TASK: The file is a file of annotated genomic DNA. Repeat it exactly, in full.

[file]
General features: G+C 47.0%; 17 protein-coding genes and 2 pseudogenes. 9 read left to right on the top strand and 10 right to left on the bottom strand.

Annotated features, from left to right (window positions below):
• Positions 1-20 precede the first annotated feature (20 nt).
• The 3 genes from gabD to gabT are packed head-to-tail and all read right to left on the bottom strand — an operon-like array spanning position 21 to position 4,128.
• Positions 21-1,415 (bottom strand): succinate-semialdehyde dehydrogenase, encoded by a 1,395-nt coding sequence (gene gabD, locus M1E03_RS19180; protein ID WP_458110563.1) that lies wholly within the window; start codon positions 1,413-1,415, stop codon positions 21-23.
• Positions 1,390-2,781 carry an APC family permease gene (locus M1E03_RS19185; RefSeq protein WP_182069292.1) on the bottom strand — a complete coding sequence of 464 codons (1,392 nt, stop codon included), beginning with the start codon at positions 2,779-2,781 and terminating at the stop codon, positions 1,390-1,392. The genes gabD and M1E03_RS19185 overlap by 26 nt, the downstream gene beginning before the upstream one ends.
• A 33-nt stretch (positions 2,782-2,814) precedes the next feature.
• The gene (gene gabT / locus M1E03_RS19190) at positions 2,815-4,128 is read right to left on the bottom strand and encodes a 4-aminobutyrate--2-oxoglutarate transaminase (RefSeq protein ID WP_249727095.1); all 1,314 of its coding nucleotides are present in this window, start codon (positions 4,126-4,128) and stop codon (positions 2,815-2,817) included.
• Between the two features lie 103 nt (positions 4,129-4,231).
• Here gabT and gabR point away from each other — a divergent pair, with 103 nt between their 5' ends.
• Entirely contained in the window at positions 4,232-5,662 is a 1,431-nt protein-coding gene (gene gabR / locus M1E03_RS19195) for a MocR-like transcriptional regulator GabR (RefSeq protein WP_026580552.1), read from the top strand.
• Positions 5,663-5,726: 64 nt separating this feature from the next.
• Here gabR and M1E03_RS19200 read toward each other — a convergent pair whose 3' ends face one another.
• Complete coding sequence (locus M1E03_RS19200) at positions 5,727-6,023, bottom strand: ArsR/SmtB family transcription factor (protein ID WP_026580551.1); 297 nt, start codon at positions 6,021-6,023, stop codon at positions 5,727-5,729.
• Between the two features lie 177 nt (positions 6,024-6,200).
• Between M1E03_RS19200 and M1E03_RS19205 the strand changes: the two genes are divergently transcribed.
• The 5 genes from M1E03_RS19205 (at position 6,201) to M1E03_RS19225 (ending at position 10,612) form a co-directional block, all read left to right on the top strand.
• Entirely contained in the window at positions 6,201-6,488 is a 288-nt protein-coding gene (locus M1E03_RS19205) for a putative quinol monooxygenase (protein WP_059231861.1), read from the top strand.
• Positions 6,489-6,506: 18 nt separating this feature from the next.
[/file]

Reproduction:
General features: G+C 47.0%; 17 protein-coding genes and 2 pseudogenes. 9 read left to right on the top strand and 10 right to left on the bottom strand.

Annotated features, from left to right (window positions below):
• Positions 1-20 precede the first annotated feature (20 nt).
• The 3 genes from gabD to gabT are packed head-to-tail and all read right to left on the bottom strand — an operon-like array spanning position 21 to position 4,128.
• Positions 21-1,415 (bottom strand): succinate-semialdehyde dehydrogenase, encoded by a 1,395-nt coding sequence (gene gabD, locus M1E03_RS19180; protein ID WP_458110563.1) that lies wholly within the window; start codon positions 1,413-1,415, stop codon positions 21-23.
• Positions 1,390-2,781 carry an APC family permease gene (locus M1E03_RS19185; RefSeq protein WP_182069292.1) on the bottom strand — a complete coding sequence of 464 codons (1,392 nt, stop codon included), beginning with the start codon at positions 2,779-2,781 and terminating at the stop codon, positions 1,390-1,392. The genes gabD and M1E03_RS19185 overlap by 26 nt, the downstream gene beginning before the upstream one ends.
• A 33-nt stretch (positions 2,782-2,814) precedes the next feature.
• The gene (gene gabT / locus M1E03_RS19190) at positions 2,815-4,128 is read right to left on the bottom strand and encodes a 4-aminobutyrate--2-oxoglutarate transaminase (RefSeq protein ID WP_249727095.1); all 1,314 of its coding nucleotides are present in this window, start codon (positions 4,126-4,128) and stop codon (positions 2,815-2,817) included.
• Between the two features lie 103 nt (positions 4,129-4,231).
• Here gabT and gabR point away from each other — a divergent pair, with 103 nt between their 5' ends.
• Entirely contained in the window at positions 4,232-5,662 is a 1,431-nt protein-coding gene (gene gabR / locus M1E03_RS19195) for a MocR-like transcriptional regulator GabR (RefSeq protein WP_026580552.1), read from the top strand.
• Positions 5,663-5,726: 64 nt separating this feature from the next.
• Here gabR and M1E03_RS19200 read toward each other — a convergent pair whose 3' ends face one another.
• Complete coding sequence (locus M1E03_RS19200) at positions 5,727-6,023, bottom strand: ArsR/SmtB family transcription factor (protein ID WP_026580551.1); 297 nt, start codon at positions 6,021-6,023, stop codon at positions 5,727-5,729.
• Between the two features lie 177 nt (positions 6,024-6,200).
• Between M1E03_RS19200 and M1E03_RS19205 the strand changes: the two genes are divergently transcribed.
• The 5 genes from M1E03_RS19205 (at position 6,201) to M1E03_RS19225 (ending at position 10,612) form a co-directional block, all read left to right on the top strand.
• Entirely contained in the window at positions 6,201-6,488 is a 288-nt protein-coding gene (locus M1E03_RS19205) for a putative quinol monooxygenase (protein WP_059231861.1), read from the top strand.
• Positions 6,489-6,506: 18 nt separating this feature from the next.